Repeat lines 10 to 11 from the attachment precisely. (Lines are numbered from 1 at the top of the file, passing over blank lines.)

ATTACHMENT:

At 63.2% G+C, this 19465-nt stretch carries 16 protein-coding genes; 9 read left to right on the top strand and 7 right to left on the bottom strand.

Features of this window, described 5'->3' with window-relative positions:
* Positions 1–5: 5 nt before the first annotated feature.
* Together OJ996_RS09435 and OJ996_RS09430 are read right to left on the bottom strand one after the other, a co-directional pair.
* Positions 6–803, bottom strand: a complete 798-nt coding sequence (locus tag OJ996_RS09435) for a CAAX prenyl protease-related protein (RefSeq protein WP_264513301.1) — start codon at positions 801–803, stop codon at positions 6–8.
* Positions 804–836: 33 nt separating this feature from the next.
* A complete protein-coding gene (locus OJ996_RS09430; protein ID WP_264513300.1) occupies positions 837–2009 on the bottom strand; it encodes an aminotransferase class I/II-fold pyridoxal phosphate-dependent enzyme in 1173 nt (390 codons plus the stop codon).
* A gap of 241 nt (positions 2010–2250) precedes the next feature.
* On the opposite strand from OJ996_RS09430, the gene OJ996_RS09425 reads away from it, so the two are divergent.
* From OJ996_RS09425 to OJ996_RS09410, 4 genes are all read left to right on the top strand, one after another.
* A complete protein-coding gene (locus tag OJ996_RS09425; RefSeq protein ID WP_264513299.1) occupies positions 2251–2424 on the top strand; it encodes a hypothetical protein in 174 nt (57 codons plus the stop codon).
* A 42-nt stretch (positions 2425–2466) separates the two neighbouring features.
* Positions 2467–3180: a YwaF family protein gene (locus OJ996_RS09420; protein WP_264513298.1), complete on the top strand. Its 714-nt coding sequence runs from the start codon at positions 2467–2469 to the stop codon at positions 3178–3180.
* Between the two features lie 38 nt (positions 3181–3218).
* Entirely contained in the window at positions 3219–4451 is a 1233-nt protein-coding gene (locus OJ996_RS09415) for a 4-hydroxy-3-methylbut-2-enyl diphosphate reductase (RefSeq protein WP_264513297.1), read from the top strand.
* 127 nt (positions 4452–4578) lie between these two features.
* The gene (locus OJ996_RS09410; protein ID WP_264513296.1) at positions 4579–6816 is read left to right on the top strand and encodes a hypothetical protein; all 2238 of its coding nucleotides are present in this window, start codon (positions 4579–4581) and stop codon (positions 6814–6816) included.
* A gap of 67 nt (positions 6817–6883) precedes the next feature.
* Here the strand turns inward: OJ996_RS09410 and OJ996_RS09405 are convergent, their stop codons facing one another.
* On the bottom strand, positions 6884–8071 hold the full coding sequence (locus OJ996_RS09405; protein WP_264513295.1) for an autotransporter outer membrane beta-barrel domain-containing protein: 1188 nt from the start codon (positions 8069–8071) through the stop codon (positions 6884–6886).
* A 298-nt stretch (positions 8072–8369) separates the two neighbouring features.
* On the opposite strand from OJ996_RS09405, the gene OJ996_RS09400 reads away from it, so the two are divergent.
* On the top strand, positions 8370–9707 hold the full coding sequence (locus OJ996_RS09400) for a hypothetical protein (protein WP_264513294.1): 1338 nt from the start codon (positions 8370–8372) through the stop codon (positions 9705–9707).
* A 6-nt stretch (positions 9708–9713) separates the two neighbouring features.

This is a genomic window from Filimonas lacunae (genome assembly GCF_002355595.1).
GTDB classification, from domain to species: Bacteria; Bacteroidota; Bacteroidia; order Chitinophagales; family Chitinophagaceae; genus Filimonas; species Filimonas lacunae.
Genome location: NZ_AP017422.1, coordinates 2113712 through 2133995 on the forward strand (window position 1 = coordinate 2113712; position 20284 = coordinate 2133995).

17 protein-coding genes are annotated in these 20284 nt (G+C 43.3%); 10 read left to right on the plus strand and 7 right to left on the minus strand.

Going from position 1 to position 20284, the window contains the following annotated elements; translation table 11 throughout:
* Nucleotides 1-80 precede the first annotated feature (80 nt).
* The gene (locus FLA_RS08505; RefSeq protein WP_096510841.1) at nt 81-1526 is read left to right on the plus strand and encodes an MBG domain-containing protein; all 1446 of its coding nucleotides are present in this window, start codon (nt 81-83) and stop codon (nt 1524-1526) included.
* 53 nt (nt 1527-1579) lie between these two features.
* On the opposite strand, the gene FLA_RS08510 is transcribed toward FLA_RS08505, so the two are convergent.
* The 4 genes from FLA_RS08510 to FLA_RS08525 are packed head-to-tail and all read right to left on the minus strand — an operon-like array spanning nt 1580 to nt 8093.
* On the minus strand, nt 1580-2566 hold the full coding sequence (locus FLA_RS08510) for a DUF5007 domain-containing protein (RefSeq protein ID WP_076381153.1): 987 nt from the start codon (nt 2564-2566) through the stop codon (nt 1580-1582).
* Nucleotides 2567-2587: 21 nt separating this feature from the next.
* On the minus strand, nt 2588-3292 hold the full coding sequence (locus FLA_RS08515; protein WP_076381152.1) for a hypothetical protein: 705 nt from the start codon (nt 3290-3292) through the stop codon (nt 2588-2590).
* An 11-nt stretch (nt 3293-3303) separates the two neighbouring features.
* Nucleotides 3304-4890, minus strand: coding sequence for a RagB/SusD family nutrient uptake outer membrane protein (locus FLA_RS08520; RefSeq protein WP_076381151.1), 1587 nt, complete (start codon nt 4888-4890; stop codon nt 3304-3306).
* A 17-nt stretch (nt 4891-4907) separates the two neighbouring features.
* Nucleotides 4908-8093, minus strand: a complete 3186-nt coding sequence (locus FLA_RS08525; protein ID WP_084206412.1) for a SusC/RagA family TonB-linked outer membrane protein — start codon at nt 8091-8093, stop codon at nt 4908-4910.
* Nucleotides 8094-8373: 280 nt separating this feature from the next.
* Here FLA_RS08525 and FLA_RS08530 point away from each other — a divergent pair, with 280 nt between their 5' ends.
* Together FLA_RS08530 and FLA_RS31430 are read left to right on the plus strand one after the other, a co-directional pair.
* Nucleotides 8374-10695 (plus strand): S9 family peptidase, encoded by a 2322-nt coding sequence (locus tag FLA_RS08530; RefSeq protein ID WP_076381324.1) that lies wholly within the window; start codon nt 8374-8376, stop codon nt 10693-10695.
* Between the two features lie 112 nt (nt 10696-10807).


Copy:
* From OJ996_RS09425 to OJ996_RS09410, 4 genes are all read left to right on the top strand, one after another.
* A complete protein-coding gene (locus tag OJ996_RS09425; RefSeq protein ID WP_264513299.1) occupies positions 2251–2424 on the top strand; it encodes a hypothetical protein in 174 nt (57 codons plus the stop codon).